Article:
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 You know it makes sense.
You know it makes sense.
And never use bungee cords to attach stuff to your roof bars. Especially big things wrapped in lots of layers.
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 Otherwise you'll just go on seeing the one name:
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Mollerski wrote:
pam w wrote:
You see naked skis on top of cars all the time, everywhere, in the Alps in winter. They can't all be falling apart next day.


Local journeys.

Door to door is 18hrs for me. Confused Bagging or wrapping them is way easier than cleaning 1200 miles of road grime off of them.


In Canada naked skis is the norm, even for long distances. Most people drive up to resort each day so even "local journeys" add up - could be 15-20mins each way* 30+ days a season and you are looking at 15 hours plus per season. A few of the freeride world tour guys had them naked on the roof from Calgary to golden which is about 260km (although I seem to remember something about in Banff national park there is limited salt put on roads as it attracts wildlife but could be mistaken) - sure they get free skis so maybe don't care in that regard but you'd think they'd want their kit performing up to scratch for the comp.

That all said, I'd probably still wrap them, at worse it's a minor inconvenience and at best it might help.
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 Poster: A snowHead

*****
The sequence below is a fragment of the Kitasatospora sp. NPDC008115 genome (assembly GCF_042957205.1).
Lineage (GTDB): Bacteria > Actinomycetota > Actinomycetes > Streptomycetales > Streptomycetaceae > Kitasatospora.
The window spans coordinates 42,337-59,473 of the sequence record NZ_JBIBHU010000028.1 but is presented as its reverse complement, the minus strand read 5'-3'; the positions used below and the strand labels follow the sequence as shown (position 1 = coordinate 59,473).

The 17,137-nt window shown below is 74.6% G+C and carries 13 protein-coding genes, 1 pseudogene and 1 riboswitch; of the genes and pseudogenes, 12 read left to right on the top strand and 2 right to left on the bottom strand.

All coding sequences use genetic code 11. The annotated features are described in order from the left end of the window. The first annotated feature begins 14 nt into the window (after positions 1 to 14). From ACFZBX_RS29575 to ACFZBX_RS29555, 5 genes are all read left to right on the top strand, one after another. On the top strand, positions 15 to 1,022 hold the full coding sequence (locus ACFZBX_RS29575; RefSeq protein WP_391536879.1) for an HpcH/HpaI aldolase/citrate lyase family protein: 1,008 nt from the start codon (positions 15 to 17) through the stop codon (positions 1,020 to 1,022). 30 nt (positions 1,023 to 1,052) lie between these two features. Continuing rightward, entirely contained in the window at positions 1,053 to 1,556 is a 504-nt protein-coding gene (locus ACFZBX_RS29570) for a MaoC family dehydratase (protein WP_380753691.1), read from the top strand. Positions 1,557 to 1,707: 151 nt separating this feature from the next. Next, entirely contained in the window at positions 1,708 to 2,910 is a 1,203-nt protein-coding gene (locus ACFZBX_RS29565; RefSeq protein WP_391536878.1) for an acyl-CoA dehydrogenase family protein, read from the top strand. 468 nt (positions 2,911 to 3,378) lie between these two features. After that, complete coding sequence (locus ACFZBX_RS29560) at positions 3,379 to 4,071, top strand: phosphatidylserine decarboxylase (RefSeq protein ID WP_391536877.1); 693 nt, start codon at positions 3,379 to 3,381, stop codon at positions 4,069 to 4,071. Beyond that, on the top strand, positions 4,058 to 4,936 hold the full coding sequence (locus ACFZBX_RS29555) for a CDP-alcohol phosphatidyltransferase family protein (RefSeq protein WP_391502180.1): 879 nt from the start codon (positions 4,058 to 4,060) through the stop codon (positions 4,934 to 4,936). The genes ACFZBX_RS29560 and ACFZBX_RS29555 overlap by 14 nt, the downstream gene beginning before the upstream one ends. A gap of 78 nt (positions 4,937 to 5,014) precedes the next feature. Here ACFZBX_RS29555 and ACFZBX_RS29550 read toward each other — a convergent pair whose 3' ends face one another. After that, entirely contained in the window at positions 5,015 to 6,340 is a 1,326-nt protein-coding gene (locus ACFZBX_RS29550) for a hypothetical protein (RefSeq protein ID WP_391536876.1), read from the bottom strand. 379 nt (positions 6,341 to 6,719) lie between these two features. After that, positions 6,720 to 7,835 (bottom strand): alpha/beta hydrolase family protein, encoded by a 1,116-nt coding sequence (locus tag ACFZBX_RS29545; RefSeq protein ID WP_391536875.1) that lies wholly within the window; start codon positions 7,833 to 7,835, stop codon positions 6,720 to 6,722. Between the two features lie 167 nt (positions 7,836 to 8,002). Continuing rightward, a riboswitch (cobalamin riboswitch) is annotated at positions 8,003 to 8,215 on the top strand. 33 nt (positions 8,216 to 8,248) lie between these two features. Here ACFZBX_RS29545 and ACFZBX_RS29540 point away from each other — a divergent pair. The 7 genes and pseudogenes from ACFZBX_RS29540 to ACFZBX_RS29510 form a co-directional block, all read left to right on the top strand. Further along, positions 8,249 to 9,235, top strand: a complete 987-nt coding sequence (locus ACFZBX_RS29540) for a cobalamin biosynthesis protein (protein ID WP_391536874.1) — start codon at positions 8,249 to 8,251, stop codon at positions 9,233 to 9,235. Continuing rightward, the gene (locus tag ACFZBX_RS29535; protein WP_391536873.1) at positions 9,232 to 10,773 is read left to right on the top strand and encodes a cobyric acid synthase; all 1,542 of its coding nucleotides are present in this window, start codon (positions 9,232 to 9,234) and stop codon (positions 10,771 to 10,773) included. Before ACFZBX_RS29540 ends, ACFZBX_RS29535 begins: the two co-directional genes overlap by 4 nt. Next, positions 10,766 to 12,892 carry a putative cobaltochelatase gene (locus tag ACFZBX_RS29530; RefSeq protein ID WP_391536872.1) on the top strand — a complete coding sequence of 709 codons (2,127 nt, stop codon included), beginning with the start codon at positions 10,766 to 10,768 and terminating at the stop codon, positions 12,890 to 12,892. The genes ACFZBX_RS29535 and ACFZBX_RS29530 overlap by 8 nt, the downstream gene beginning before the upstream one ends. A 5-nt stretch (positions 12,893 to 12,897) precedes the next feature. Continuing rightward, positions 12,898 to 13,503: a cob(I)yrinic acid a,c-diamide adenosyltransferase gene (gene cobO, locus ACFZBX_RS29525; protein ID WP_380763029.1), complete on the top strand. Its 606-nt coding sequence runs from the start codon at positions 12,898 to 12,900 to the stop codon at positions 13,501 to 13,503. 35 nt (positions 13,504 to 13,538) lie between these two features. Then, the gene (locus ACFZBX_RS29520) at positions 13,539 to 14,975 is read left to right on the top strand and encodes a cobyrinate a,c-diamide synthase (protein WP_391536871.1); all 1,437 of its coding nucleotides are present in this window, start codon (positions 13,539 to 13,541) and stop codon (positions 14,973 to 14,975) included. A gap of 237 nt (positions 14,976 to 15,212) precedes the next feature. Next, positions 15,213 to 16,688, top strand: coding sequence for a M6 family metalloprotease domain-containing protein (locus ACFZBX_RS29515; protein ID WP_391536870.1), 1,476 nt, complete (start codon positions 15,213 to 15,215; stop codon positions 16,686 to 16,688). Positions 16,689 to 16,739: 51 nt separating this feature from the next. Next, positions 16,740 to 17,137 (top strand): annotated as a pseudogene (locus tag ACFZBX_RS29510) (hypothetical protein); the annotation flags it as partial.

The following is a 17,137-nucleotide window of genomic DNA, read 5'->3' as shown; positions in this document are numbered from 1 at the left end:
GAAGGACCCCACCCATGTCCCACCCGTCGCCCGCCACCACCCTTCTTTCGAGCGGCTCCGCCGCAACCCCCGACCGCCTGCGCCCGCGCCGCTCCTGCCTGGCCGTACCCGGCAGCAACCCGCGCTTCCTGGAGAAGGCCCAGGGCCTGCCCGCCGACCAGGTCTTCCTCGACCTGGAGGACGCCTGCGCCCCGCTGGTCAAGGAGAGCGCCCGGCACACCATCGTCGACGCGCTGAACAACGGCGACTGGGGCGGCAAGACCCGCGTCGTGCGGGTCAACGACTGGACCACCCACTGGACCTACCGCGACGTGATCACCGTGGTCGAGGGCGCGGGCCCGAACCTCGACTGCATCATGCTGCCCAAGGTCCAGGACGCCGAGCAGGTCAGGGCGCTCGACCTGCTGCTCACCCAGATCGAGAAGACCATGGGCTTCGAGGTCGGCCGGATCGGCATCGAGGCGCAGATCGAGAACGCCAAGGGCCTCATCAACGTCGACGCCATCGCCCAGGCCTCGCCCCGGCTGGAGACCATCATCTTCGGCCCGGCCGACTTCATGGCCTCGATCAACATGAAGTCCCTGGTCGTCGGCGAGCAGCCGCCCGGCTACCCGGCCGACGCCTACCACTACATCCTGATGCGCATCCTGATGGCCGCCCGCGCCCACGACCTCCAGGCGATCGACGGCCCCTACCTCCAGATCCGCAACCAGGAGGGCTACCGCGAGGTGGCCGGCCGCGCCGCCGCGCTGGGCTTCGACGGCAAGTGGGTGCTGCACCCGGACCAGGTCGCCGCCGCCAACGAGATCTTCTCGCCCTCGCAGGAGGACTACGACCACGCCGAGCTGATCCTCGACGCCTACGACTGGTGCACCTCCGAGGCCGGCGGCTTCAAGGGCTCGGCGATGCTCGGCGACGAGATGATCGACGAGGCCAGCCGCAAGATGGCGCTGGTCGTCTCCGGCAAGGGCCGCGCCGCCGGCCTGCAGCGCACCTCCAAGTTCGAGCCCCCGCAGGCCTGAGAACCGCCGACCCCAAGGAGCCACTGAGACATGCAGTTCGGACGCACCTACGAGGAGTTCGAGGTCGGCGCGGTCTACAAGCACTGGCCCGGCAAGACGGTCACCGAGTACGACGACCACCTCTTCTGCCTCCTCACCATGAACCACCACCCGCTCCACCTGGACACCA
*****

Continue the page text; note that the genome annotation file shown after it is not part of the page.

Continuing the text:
Poster: A snowHead
I wouldn't use regular WD40 on skis. For a start, it is a solvent and will remove wax from your bases. I would use WD40 silicone lubricant (other brands available). It will do as good a job at repelling moisture and will be kinder to the bases.
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thecramps wrote:
I wouldn't use regular WD40 on skis. For a start, it is a solvent and will remove wax from your bases. I would use WD40 silicone lubricant (other brands available). It will do as good a job at repelling moisture and will be kinder to the bases.


Which solvent is present ? as it doesn't appear to have anything detrimental. Anecdotally I've used it for many years with no changes in ski structure.

On the other hand, internally creeping corrosion will finish most structures like this if it propagates.
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@ski3, I can't post links for some reason, but standard WD40 itself is a solvent according to many websites. I have used it myself to remove sticker gum, grease, caked oils, etc. I would put any on my skis anyway. They get WD40 silicone.
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https://www.wd40.com/myths-legends-fun-facts/